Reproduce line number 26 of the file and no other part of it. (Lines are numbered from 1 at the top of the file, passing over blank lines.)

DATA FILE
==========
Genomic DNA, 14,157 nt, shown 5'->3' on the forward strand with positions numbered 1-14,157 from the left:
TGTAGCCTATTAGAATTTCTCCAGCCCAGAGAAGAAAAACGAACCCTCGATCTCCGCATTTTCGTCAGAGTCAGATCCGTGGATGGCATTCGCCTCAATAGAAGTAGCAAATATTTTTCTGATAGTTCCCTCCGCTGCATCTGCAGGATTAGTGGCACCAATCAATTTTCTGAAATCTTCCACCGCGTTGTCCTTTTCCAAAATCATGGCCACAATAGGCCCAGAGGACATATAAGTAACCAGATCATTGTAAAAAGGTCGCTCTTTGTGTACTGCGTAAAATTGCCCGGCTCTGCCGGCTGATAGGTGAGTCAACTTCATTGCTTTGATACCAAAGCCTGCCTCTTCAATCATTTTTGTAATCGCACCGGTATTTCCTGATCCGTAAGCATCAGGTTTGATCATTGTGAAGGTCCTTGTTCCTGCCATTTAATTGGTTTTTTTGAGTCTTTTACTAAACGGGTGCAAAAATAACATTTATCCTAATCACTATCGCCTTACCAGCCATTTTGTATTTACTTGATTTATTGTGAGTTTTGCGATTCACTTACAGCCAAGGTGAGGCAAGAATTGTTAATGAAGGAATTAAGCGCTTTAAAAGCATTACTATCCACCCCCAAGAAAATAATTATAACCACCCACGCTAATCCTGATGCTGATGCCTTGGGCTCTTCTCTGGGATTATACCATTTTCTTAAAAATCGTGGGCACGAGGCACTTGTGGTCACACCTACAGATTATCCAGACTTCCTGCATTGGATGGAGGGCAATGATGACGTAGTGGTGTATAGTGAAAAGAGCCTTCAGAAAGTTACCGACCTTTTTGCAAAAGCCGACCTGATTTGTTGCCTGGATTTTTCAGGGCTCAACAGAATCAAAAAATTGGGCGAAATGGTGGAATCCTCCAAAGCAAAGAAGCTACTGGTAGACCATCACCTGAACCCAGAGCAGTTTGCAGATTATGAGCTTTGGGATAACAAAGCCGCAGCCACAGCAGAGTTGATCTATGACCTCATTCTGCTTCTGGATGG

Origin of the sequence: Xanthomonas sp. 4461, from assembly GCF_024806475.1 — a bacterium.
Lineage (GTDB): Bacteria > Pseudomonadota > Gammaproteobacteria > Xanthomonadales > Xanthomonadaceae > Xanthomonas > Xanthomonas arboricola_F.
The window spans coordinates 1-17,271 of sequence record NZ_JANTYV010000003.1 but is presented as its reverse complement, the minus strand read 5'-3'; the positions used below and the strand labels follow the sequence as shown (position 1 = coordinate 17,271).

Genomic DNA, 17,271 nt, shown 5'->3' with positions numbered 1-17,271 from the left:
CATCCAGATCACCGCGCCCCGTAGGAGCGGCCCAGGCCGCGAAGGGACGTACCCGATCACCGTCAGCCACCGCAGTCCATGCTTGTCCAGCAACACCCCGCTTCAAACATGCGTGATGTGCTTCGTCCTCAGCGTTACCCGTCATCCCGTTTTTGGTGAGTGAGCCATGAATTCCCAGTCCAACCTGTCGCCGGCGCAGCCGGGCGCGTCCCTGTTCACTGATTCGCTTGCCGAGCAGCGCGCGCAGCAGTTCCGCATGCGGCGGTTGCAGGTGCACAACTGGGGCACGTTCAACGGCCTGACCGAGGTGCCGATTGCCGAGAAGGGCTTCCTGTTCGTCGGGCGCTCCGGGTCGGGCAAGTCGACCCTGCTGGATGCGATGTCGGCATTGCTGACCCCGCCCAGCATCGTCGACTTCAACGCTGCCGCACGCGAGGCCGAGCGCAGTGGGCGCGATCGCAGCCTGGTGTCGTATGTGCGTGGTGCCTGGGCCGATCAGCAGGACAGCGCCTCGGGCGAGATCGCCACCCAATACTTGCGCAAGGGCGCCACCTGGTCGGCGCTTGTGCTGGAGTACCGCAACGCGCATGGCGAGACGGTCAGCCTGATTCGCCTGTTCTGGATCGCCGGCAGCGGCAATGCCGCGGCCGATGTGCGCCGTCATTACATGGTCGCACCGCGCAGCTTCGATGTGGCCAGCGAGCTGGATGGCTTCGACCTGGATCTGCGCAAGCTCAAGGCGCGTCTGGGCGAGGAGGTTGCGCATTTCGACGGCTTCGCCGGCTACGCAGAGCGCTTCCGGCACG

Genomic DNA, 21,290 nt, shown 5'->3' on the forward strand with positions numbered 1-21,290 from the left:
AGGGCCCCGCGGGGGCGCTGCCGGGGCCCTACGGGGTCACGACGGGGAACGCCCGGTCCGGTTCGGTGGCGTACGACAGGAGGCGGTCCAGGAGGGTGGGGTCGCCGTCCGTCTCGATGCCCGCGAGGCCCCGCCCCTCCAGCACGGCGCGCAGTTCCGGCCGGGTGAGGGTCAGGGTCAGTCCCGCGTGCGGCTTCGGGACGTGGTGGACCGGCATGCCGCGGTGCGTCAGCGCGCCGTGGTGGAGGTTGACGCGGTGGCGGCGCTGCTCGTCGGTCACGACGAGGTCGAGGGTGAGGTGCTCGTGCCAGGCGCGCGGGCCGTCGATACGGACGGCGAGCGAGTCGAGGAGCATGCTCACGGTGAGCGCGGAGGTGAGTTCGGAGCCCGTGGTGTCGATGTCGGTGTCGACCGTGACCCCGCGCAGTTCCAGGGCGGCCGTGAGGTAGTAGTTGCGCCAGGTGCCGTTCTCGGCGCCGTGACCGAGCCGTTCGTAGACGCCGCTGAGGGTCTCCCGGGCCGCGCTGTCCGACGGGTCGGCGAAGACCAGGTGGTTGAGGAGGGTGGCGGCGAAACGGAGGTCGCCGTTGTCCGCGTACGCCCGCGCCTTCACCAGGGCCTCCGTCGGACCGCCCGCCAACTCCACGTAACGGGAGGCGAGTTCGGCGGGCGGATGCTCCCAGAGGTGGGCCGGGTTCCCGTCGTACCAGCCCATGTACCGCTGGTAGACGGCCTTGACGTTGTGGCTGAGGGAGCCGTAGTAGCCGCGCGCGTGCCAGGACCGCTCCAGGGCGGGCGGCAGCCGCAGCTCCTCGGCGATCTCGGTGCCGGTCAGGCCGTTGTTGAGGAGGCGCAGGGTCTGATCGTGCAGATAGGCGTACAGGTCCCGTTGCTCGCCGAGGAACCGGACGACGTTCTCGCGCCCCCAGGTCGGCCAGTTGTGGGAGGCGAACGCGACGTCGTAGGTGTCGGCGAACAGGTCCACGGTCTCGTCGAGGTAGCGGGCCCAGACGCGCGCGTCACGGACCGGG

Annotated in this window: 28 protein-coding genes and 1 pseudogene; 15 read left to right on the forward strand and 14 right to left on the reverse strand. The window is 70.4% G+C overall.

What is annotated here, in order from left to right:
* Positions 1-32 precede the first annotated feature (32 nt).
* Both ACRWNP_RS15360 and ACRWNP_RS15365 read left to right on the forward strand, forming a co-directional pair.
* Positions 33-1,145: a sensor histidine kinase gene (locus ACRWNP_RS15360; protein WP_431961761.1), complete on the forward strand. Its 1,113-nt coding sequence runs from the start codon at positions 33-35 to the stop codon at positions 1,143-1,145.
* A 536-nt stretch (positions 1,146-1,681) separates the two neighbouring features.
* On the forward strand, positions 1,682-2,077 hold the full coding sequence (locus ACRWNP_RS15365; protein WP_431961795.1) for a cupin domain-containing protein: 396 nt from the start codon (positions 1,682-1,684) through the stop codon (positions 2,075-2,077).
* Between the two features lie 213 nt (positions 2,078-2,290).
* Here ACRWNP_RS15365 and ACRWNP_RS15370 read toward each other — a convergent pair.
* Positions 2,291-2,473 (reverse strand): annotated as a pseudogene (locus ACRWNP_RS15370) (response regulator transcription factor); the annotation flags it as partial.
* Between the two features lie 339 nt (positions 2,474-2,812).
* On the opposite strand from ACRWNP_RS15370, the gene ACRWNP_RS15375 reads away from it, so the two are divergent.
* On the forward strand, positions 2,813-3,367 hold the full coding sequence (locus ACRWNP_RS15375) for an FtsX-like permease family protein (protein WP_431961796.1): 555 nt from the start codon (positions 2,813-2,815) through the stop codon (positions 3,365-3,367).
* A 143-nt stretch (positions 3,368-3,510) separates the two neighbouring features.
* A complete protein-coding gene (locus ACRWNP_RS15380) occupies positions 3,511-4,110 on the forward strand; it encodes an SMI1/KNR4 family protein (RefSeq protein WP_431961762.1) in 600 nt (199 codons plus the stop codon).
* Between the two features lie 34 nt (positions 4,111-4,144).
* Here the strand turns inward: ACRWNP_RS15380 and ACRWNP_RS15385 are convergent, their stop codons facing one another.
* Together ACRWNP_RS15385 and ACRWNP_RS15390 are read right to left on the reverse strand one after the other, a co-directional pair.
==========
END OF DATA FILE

* Here the strand turns inward: ACRWNP_RS15380 and ACRWNP_RS15385 are convergent, their stop codons facing one another.